An arm of the Federal Communications Commission recently released a white paper detailing some possible high-tech steps to ensure reliable communications for first responders in times of crisis.
Bureau Chief James A. Barnett Jr. said the study examines the use of communications capabilities on aerial platforms now employed by the military.
Early this year the Public Safety and Homeland Security Bureau released a notice on a communications infrastructure, Deployable Aerial Communications Architecture (DACA), to be deployed when terrestrial systems become insufficient or damaged. Now its latest paper includes recommendations to the commission from the bureau.
Technologies mentioned to deploy emergency services include small unmanned aerial vehicles (SUAV), that fly to an altitude of 500 feet and support a single frequency band for cellular services; outfitted weather balloons acting as repeaters to carry multiple frequencies longer distances; high-altitude, long-distance unmanned vehicles (HALE) providing a greater payload at specific locations, reducing the potential for interference; and suitcase systems placed on low-flying aircraft to be used as repeaters.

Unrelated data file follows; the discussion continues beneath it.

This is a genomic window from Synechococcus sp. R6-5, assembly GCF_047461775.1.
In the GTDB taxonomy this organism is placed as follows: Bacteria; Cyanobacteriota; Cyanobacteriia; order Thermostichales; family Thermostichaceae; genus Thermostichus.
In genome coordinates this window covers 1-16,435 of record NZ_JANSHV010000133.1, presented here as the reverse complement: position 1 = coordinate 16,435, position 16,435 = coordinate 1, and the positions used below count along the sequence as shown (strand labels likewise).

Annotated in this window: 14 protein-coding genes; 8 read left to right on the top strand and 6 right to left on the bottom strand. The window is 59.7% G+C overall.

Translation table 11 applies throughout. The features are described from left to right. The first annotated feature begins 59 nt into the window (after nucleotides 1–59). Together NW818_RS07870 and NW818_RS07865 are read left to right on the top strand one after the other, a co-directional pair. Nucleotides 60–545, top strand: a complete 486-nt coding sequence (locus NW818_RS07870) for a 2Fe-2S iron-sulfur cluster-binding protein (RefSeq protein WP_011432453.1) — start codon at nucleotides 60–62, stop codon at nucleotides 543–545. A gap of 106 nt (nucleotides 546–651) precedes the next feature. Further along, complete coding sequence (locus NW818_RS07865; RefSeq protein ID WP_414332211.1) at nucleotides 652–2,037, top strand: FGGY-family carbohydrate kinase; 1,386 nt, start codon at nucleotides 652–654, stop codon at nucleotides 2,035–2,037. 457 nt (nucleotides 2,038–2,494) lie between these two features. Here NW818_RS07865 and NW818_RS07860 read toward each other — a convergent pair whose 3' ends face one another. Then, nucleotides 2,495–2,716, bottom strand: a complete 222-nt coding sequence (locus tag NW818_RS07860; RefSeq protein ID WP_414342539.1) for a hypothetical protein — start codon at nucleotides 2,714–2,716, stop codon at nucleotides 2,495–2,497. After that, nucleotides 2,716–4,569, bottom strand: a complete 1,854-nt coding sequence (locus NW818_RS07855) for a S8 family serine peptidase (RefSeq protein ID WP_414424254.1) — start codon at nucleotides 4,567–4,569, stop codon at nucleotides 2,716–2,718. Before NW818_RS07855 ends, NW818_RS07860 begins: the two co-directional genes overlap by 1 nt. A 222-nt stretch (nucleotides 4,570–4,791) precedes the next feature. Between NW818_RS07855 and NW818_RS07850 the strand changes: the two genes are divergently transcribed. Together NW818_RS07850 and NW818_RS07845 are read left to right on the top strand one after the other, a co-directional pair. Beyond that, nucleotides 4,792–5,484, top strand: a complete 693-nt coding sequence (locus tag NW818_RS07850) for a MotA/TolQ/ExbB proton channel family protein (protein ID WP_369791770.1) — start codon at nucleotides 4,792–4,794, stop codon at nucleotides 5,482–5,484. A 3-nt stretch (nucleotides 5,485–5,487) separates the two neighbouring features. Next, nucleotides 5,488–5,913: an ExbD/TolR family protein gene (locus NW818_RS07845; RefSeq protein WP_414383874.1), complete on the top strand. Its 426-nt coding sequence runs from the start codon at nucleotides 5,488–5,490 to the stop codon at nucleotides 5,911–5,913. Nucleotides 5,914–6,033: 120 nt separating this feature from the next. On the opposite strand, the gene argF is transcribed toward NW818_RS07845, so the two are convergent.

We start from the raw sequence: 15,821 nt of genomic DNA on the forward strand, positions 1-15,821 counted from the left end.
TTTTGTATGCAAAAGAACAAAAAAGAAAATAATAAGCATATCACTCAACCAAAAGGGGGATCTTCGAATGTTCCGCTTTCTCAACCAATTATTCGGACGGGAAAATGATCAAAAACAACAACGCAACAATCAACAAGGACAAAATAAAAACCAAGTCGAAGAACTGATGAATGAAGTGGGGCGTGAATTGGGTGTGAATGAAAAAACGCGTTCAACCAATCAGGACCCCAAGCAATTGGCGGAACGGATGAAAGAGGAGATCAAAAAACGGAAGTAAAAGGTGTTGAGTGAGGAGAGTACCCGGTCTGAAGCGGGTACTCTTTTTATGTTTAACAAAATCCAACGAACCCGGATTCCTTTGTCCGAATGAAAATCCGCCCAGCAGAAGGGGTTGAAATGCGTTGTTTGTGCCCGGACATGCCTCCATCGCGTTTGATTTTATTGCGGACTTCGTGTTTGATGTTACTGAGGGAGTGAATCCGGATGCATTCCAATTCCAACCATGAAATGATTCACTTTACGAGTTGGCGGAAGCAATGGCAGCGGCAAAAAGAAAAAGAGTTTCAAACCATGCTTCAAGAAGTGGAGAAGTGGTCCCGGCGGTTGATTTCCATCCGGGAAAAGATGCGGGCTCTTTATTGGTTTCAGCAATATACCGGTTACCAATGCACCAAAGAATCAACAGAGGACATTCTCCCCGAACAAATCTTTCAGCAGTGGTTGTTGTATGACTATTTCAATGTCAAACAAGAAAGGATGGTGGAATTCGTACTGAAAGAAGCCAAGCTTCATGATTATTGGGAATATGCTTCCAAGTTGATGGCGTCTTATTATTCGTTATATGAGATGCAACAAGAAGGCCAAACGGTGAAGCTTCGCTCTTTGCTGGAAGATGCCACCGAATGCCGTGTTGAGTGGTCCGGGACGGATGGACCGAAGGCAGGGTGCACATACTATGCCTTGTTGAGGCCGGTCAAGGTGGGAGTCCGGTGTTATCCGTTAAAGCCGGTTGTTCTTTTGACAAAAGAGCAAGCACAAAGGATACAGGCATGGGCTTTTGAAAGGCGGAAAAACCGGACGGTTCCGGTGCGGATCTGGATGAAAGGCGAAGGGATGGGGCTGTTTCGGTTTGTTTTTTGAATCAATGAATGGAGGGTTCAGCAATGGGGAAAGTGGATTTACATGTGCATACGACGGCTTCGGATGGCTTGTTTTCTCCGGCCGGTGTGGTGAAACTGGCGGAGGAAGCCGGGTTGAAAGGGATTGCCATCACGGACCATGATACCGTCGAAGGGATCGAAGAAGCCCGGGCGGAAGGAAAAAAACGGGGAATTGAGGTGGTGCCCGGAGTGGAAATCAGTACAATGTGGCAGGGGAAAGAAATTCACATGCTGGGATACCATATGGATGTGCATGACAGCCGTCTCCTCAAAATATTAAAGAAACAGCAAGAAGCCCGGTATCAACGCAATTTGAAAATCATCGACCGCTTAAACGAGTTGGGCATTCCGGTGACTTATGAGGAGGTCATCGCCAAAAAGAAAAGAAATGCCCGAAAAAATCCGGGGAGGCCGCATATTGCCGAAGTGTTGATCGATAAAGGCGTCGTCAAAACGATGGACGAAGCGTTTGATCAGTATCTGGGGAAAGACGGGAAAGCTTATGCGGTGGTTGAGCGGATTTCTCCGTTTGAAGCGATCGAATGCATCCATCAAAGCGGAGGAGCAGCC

The release outlines a few specifics on the potential uses of DACA. According to the white paper, DACA could be deployed within 12 to 18 hours following a disaster, and would be able to restore necessary lines of communication for a period of 72 to 96 hours. The system would restore cellular services for wireless priority service (WPS), Government Emergency Telecommunications Services (GETS) and 911 calls, as well as public safety communications.
The paper notes the required cooperation of FEMA, the FAA and federal, state and local authorities on the coordination of spectrum usage and prevention of spectrum interference from the DACA system.